As the question has recently arisen, this is a reminder that the terms and questions are still due, and the term quiz will still be given tomorrow in the IB Contemporary History class.
Monthly Archives: January 2014
This is for the absent students in the AP US History class. I have revised the questions for the Washington and Du Bois primary sources, and posted them on the AP US History website. Please answer these questions instead of the ones handed out in class.
For those who will not be in class today due to weather, the discussion of the Washington and Du Bois documents will still be held tomorrow. The second period class did not receive the Du Bois response to the Atlanta Compromise speech, so here is the link: http://historymatters.gmu.edu/d/40
Have a safe and productive day.
Just in case I finish the Korean War lecture early, bring research materials as I might give work time for next week’s debate. I would have said something tomorrow, but class has been cancelled.
Applications should be available today for a summer course on entrepreneurship and sustainability at UF. It includes 80 hours of community service applicable to Bright Futures and CAS.
This is a reminder that, as per the syllabus, you are required to read John Lewis Gaddis’s magnificent overview, The Cold War: A New History. I have a limited number of copies to loan to students who are truly in straightened financial circumstances, and the Leon County Library has three copies, one of which has been checked out. FSU library has a copy, as well, for those of you with borrowing privileges there. Otherwise, Amazon currently has used copies starting at $5.99 (not including 3.99 shipping) ranging up to $588 (I don’t understand that, either.) Alibris also has it used starting from $5.99. You may also be able to purchase a copy from an alumnus or alumna, or a senior who was SL last year. The book is a quicker read than MacMillan, so you might also organize a coop to purchase and share a copy. There is an assignment based on the book, and I will be referring to it in lecture, and you really do need to be reading it along with Ambrose and Brinkley (the orange book.) Gilbert is a nice read, but less useful for the Cold War unit than Gaddis and Ambrose.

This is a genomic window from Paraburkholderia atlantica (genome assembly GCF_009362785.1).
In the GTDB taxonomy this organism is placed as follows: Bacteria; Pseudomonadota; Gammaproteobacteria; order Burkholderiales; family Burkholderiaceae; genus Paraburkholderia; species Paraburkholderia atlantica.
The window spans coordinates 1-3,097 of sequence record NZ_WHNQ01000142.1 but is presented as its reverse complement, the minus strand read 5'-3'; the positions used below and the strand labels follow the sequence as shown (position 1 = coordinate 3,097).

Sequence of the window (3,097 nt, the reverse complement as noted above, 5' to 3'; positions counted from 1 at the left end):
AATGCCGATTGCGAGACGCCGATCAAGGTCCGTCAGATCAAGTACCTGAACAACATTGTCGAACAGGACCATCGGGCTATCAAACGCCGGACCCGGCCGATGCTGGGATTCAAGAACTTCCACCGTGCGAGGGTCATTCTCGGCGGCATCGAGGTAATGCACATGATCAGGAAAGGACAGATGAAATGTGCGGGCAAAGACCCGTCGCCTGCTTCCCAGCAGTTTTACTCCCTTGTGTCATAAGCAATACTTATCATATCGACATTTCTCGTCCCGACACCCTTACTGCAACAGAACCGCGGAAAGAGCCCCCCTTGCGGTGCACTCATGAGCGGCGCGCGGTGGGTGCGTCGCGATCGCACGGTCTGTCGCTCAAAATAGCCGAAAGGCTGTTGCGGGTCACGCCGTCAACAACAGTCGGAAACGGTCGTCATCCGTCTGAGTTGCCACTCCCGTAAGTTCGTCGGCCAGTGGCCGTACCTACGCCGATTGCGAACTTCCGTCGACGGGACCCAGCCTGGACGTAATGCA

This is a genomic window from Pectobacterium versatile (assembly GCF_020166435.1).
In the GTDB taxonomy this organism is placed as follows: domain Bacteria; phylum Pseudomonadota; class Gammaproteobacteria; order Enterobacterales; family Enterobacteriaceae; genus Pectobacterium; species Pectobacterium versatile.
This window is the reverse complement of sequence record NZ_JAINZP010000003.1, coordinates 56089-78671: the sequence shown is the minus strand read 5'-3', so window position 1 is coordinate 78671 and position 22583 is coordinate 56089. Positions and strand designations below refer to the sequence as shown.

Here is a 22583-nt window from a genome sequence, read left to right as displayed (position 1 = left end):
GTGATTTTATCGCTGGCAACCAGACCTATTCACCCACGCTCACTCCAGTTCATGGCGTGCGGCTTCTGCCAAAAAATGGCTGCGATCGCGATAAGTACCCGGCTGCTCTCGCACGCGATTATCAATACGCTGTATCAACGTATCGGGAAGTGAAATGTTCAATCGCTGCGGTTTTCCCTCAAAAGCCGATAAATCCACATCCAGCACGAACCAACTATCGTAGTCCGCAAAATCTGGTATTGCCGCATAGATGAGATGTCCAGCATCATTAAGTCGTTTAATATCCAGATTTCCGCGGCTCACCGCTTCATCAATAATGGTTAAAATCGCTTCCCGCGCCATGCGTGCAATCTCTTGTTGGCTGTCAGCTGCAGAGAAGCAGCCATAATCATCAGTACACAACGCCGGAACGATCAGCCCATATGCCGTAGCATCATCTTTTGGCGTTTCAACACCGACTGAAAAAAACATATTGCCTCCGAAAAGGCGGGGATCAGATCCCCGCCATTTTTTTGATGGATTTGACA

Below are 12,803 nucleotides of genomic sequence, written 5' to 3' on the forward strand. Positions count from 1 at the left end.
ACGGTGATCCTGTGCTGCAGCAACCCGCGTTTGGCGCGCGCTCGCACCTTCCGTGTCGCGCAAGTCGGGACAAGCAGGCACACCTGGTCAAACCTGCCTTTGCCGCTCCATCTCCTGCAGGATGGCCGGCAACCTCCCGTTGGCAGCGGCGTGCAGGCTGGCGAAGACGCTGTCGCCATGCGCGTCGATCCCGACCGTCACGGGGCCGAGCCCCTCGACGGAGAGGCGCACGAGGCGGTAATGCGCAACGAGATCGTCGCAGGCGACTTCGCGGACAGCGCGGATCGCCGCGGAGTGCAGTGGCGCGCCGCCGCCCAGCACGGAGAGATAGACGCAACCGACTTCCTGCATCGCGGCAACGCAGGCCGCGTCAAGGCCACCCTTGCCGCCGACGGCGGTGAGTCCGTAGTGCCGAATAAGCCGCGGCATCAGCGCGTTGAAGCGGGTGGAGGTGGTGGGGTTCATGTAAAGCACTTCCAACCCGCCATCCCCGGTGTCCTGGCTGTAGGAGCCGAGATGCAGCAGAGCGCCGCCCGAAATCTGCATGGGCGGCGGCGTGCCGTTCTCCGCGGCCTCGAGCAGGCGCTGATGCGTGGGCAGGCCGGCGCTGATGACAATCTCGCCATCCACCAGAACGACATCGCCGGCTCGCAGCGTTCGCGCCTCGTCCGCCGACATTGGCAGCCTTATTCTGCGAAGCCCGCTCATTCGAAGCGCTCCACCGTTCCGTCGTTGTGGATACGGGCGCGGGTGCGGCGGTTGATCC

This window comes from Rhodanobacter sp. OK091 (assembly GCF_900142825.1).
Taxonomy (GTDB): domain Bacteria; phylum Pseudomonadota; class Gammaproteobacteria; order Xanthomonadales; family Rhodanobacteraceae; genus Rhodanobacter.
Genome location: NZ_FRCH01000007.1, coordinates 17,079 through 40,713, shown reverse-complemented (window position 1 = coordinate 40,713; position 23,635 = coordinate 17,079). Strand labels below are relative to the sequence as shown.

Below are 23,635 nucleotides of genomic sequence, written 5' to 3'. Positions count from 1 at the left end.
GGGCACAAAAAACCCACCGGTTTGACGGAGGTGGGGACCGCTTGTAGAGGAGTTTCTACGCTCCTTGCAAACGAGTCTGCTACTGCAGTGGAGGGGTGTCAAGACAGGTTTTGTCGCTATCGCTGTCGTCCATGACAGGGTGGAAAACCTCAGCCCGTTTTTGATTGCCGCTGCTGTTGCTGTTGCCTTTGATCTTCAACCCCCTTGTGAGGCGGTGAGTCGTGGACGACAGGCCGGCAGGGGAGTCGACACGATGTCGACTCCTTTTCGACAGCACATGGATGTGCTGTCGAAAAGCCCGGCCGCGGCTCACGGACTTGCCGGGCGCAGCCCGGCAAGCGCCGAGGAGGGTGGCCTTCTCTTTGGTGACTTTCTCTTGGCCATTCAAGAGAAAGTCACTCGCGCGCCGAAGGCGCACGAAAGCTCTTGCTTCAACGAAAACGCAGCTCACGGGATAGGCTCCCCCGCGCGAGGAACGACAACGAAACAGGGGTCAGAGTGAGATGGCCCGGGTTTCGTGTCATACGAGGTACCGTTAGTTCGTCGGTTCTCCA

I have posted the third nine weeks schedule on the course website. You might take a glance over the next week and a half and consider which discussion you wish to lead.